The Power of a Power of Attorney

A Power of Attorney is a powerful document. It gives a person (Agent or Attorney-in-Fact) the authority to act on behalf of another (Principal). Its purpose is to notify third parties that the Principal has given the Agent authority to act on the Principal’s behalf in certain situations. A Power of Attorney can be limited in scope and time and can address very specific situations or can be broad enough to cover anything a Principal wants its Agent to handle for him or her.

In real estate, a Power of Attorney is often used for the purposes of signing closing documents, obtaining closing funds and otherwise acting on the Principal’s behalf in a very limited scope, i.e., to finalize the real estate closing. Once the closing is concluded, the Power of Attorney is extinguished.

In the Estate Planning arena, a Durable Power of Attorney is an essential document. The Durable Power of Attorney takes effect either: (1) immediately upon execution regardless of disability, or (2) upon disability of the Principal. Disability can be defined within the Power of Attorney document or if not, then the statutory concept applies, i.e., that the Principal is unable to manage his property and affairs effectively. The Power of Attorney must be “Durable” to survive during disability. The importance of the Durable Power of Attorney becomes apparent after the Principal becomes disabled. The most significant aspect is that the Principal has already predetermined who he or she wants to act as their Agent. It also avoids the costly process of applying to the court for a guardianship or conservatorship. In short, having a Durable Power of Attorney can save time, expense and the inconvenience of a court proceeding.

The powers a Principal can grant to an Agent under a Power of Attorney are numerous and can include the authority to: (1) conduct banking transactions, (2) pay for support and care, (3) handle tax filings, (4) collect social security benefits, (5) enter into contracts, (6) settle claims or controversies, (7) sell, gift or transfer assets, (8) borrow money, (9) deal with insurance and retirement benefits, (10) exercise stockholder rights, (11) disclaim property, (12) engage in Medicaid planning, and (13) obtain medical information and communicate with medical providers. New Jersey statutes require that the power to gift and the right for the Agent to receive compensation be specifically enumerated in the document, otherwise those powers will not be available to the Agent. All other powers listed in the statutes are available to the Agent even if they are not specifically referenced in the document.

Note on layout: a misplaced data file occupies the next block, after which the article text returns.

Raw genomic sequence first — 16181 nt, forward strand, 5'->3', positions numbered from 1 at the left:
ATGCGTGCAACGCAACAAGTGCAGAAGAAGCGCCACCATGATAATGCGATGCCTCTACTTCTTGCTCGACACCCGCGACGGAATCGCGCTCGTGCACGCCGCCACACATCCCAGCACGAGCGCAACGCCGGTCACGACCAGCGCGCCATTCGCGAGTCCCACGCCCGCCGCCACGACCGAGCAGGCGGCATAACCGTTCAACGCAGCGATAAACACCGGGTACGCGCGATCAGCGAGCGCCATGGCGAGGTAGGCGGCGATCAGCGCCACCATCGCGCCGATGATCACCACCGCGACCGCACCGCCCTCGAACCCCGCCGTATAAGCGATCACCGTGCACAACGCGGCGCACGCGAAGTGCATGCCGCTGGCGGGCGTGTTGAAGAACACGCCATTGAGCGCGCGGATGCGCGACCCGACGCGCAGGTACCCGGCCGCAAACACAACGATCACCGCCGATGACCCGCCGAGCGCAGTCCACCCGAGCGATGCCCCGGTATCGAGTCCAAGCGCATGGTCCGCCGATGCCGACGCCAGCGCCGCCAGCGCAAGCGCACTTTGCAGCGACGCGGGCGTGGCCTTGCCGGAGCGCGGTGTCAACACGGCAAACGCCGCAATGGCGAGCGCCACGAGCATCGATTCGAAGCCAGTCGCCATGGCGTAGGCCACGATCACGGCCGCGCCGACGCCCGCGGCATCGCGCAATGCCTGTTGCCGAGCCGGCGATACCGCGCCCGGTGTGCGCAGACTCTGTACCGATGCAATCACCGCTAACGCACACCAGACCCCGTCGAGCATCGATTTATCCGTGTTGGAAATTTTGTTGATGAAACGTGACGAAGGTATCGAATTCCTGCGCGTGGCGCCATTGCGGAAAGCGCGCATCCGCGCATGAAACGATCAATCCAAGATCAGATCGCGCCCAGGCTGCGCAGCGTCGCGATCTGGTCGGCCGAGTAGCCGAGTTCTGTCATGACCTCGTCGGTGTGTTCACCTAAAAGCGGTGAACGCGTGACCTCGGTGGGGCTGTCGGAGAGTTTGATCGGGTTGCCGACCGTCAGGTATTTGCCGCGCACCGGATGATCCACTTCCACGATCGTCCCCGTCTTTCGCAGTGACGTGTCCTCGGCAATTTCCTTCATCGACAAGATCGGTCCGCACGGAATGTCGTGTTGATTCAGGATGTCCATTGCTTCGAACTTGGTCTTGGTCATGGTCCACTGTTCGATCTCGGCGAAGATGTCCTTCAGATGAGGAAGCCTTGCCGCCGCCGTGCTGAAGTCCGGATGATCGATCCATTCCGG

Since the powers that can be granted to an Agent are very broad and involve assets, it is important that the Principal choose someone they trust will follow their wishes and act in their best interest. Generally, a spouse or an adult child is appointed the Agent. As the Power of Attorney is such a powerful document, some clients name their accountant or attorney as Agent. It is also important to have a second Agent named in case the primary Agent is unwilling or unable to act.

It is imperative that an individual consult with an attorney prior to entering into a Power of Attorney, so that there is an understanding of what powers are being given and when. An attorney will also ensure that the required statutory language is incorporated into the document, especially if the Principal intends to enter into a Durable Power of Attorney.

By: Jill F. Rosenfeld, Esq., who is an Associate Attorney practicing in WJL’s Real Estate, Tax, Trust and Estates  and Corporate Departments

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